Tracie Afifi used to wonder whether Canada has a child-abuse problem.
That was before the University of Manitoba epidemiologist led a 2014 study to investigate the question. Drawing on a sample size of more than 23,000 Canadian adults, Dr. Afifi and her colleagues found that one-third reported experiencing some form of maltreatment as children. The figure, published in the Canadian Medical Association Journal, encompasses physical and sexual abuse as well as exposure to intimate-partner violence. And it comes with a pernicious legacy that includes elevated risk of learning disabilities, eating disorders, substance abuse and suicide.
Now, five years later, Dr. Afifi wants to head off those consequences by using the power of data to intervene before abuse occurs.
“If you can prevent child maltreatment from happening, you have the potential to change the whole trajectory of that individual’s life,” she said. “You’ll have better health outcomes, stronger families. That’s why we need to move upstream.”
The approach marks an inflection point for the 41-year-old scientist as she shifts from gathering evidence to translating her research into effective public policy. Her efforts have already won kudos from colleagues and front line organizations dealing with child abuse. On Thursday, the Canadian Institutes of Health Research, a federal funding agency, presented Dr. Afifi with its annual Gold Leaf award in the early-career researcher category at a ceremony in Ottawa.
The award comes with $100,000 in additional funding for Dr. Afifi’s studies of child maltreatment – work that fellow scientists say stands out for its rigorous methodology while tackling one of the most emotional and controversial areas of public health.
“She’s an exceptional scientist who cares deeply about the impact of her work,” said Harriet MacMillan, a psychiatrist and pediatrician at McMaster University in Hamilton who is working with Dr. Afifi on a project let by Andrea Gonzalez, another McMaster scientist. The project will test ways of educating new parents to help them avoid situations and responses that could lead to abuse.
“A lot of the work I do is at the population level, but you learn about individual experiences … it’s heart-wrenching to realize what some kids go through,” said Dr. Afifi during an interview at the university’s medical school and health sciences centre in downtown Winnipeg. “Every day I still think about how heavy it is."
That sense of heaviness was magnified when she became a parent herself, Dr. Afifi added, but so was her desire to help children. Her interest in children began when she was a babysitter during her high school years in Winnipeg and later a volunteer with special-needs kids. As a master’s student she studied the consequences of physical abuse in children of adolescent mothers.
Dr. Afifi later switched tracks and earned her PhD studying problem gambling among women. During her post-doctoral work, she lived in New York where her husband, a physician, was completing his surgical training. The couple returned to Winnipeg in 2010, looking to be closer to family. In a stroke of good timing, Dr. Afifi was then able to step into a new faculty position at the University of Manitoba where she had the latitude to fully develop her studies into child maltreatment and its effects. It was the opportunity of a lifetime and a chance to put science to work, systematically overturning misconceptions about child abuse and health outcomes, a connection she said that has long gone unrecognized.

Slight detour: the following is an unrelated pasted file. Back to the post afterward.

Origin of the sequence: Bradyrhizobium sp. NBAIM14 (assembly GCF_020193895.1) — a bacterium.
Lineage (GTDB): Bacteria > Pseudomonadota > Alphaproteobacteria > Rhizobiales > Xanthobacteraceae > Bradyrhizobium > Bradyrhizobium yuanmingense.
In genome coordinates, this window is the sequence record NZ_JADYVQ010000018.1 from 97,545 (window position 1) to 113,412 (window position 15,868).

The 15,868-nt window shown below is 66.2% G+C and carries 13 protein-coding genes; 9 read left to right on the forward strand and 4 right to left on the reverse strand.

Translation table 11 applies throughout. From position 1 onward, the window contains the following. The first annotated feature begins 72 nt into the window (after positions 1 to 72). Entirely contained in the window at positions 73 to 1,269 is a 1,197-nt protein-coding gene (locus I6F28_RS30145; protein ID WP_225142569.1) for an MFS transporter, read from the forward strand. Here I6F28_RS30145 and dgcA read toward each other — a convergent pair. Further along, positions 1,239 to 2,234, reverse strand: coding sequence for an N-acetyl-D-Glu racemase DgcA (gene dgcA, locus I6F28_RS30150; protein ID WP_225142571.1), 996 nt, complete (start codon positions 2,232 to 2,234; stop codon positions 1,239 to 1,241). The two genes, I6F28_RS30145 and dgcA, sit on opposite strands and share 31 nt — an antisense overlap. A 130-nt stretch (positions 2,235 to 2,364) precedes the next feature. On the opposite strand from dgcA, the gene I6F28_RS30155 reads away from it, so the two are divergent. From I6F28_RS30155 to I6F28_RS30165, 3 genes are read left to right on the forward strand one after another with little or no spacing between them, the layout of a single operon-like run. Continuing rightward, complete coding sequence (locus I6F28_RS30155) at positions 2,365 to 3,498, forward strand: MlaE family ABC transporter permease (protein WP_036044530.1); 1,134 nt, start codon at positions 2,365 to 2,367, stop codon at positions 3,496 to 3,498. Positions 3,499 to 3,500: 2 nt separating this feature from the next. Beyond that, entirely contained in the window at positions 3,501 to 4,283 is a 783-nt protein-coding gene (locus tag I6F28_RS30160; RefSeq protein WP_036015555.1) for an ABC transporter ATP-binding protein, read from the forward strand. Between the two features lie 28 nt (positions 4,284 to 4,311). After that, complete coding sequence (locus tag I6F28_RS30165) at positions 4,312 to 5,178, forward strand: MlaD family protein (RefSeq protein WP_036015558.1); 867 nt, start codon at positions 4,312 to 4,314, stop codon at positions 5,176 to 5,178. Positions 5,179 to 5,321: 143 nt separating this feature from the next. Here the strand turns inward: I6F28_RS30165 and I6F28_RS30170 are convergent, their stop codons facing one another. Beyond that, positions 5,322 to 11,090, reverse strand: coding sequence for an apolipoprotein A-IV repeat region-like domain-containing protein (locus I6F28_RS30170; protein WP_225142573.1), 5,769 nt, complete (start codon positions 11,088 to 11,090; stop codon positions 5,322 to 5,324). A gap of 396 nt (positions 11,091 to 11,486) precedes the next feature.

Those outcomes include long term effects on physical and brain development related to continuous high stress levels when children feel they always need to be on guard for the possibility of physical harm. Learning issues related to poor sleep are a problem for children who endure sexual abuse, which often comes at night.
In 2013, Dr. Afifi made headlines with research findings that put spanking on the same spectrum as physical abuse. In doing so, she found herself running up against cultural and religious traditions as well as Section 43 of the Canadian criminal code, which allows for the use of physical force for disciplining children under the age of 18. Notwithstanding the well worn biblical proscription against “sparing the rod,” there is no evidence that spanking confers benefits while the evidence that it increases the risk of negative outcomes is clear, Dr. Afifi said. Tolerance for the practice also serves to disguise when adults are sliding into more severe forms of physical abuse.
“She’s really brought that dialogue into broad public light,” said Jitender Sareen, a professor of psychiatry and a colleague. He added that Dr. Afifi has shown courage in standing by her science in the face of pushback from some parents and communities who argue that physical discipline for children is acceptable.
Dr. Afifi said that one research thread she and her team are currently following involves looking at why some children manage to resist the effects of abuse and enjoy good health later in life. Protective factors that account for this may include positive relationships that arise from after-school activities or other areas of life that offer children some refuge from abusive situations and an opportunity to look to a better future.
“We think there’s something behind that,” she said. “It may be that the person has the hope that they can control their fate … that it doesn’t always have to be like this.”